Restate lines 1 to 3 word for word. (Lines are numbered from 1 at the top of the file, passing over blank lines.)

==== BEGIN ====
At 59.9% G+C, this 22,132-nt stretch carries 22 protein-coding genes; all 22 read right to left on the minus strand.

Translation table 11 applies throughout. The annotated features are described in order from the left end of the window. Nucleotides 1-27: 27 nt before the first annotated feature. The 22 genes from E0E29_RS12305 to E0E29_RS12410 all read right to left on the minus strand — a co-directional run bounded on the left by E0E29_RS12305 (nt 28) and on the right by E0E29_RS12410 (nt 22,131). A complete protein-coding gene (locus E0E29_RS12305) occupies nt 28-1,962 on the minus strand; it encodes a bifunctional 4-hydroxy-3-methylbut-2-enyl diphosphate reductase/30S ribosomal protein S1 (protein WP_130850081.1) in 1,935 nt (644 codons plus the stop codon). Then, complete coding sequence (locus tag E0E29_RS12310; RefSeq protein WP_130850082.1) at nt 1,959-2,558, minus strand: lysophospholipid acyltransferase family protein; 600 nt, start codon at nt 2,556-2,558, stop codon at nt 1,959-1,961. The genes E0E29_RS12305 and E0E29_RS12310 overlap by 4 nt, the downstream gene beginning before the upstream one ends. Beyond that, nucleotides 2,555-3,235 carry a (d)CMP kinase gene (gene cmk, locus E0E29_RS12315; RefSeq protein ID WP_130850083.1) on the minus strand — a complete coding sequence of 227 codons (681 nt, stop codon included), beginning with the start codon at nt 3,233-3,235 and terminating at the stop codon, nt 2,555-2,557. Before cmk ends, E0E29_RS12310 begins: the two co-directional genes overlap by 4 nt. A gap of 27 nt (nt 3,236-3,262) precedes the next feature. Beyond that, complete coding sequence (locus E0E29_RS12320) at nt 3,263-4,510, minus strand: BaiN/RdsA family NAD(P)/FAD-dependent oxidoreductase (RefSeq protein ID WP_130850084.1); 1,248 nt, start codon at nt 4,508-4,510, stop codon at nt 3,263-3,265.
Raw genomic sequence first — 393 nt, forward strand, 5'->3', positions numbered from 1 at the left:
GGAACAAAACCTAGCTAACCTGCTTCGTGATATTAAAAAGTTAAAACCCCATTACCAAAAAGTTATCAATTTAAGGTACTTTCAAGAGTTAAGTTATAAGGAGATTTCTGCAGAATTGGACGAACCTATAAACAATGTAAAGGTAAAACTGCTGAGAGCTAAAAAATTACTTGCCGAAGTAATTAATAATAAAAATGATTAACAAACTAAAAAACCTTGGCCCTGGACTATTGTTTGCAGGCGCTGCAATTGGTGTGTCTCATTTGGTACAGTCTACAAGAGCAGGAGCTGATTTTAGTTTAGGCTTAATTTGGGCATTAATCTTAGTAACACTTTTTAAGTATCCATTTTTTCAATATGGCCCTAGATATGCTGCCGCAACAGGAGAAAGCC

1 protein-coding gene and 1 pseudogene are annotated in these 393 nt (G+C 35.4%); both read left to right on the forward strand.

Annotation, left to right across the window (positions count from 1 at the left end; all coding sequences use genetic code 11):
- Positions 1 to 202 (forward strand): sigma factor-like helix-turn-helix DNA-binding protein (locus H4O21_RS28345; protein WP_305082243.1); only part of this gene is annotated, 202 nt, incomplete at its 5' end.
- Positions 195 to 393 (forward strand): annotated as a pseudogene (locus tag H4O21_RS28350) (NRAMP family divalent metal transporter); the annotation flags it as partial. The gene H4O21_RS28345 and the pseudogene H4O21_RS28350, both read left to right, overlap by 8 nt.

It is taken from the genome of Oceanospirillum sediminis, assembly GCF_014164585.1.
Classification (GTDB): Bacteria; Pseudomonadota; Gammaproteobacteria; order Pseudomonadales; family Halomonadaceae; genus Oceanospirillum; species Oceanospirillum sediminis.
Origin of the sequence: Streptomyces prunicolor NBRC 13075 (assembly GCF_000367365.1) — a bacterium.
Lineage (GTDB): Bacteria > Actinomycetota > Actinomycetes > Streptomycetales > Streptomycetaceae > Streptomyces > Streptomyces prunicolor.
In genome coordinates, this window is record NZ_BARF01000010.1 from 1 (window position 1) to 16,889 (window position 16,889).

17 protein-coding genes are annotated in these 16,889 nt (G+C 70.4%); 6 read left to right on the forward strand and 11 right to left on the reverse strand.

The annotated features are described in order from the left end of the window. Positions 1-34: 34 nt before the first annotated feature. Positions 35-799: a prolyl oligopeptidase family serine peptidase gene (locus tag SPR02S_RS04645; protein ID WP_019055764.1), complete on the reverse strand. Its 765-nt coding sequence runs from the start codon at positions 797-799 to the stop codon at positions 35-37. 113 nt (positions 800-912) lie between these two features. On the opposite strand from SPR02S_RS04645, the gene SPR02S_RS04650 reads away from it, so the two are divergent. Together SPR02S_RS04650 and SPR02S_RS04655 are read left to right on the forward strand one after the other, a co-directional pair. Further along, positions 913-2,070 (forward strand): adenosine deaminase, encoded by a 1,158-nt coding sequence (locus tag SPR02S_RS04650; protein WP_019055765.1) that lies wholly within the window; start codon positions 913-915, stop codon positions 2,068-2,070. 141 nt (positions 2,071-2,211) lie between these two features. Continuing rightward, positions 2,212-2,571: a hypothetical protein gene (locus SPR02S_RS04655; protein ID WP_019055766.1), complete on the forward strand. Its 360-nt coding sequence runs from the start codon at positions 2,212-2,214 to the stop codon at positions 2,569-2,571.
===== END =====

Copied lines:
At 59.9% G+C, this 22,132-nt stretch carries 22 protein-coding genes; all 22 read right to left on the minus strand.

Translation table 11 applies throughout. The annotated features are described in order from the left end of the window. Nucleotides 1-27: 27 nt before the first annotated feature. The 22 genes from E0E29_RS12305 to E0E29_RS12410 all read right to left on the minus strand — a co-directional run bounded on the left by E0E29_RS12305 (nt 28) and on the right by E0E29_RS12410 (nt 22,131). A complete protein-coding gene (locus E0E29_RS12305) occupies nt 28-1,962 on the minus strand; it encodes a bifunctional 4-hydroxy-3-methylbut-2-enyl diphosphate reductase/30S ribosomal protein S1 (protein WP_130850081.1) in 1,935 nt (644 codons plus the stop codon). Then, complete coding sequence (locus tag E0E29_RS12310; RefSeq protein WP_130850082.1) at nt 1,959-2,558, minus strand: lysophospholipid acyltransferase family protein; 600 nt, start codon at nt 2,556-2,558, stop codon at nt 1,959-1,961. The genes E0E29_RS12305 and E0E29_RS12310 overlap by 4 nt, the downstream gene beginning before the upstream one ends. Beyond that, nucleotides 2,555-3,235 carry a (d)CMP kinase gene (gene cmk, locus E0E29_RS12315; RefSeq protein ID WP_130850083.1) on the minus strand — a complete coding sequence of 227 codons (681 nt, stop codon included), beginning with the start codon at nt 3,233-3,235 and terminating at the stop codon, nt 2,555-2,557. Before cmk ends, E0E29_RS12310 begins: the two co-directional genes overlap by 4 nt. A gap of 27 nt (nt 3,236-3,262) precedes the next feature. Beyond that, complete coding sequence (locus E0E29_RS12320) at nt 3,263-4,510, minus strand: BaiN/RdsA family NAD(P)/FAD-dependent oxidoreductase (RefSeq protein ID WP_130850084.1); 1,248 nt, start codon at nt 4,508-4,510, stop codon at nt 3,263-3,265.
Raw genomic sequence first — 393 nt, forward strand, 5'->3', positions numbered from 1 at the left: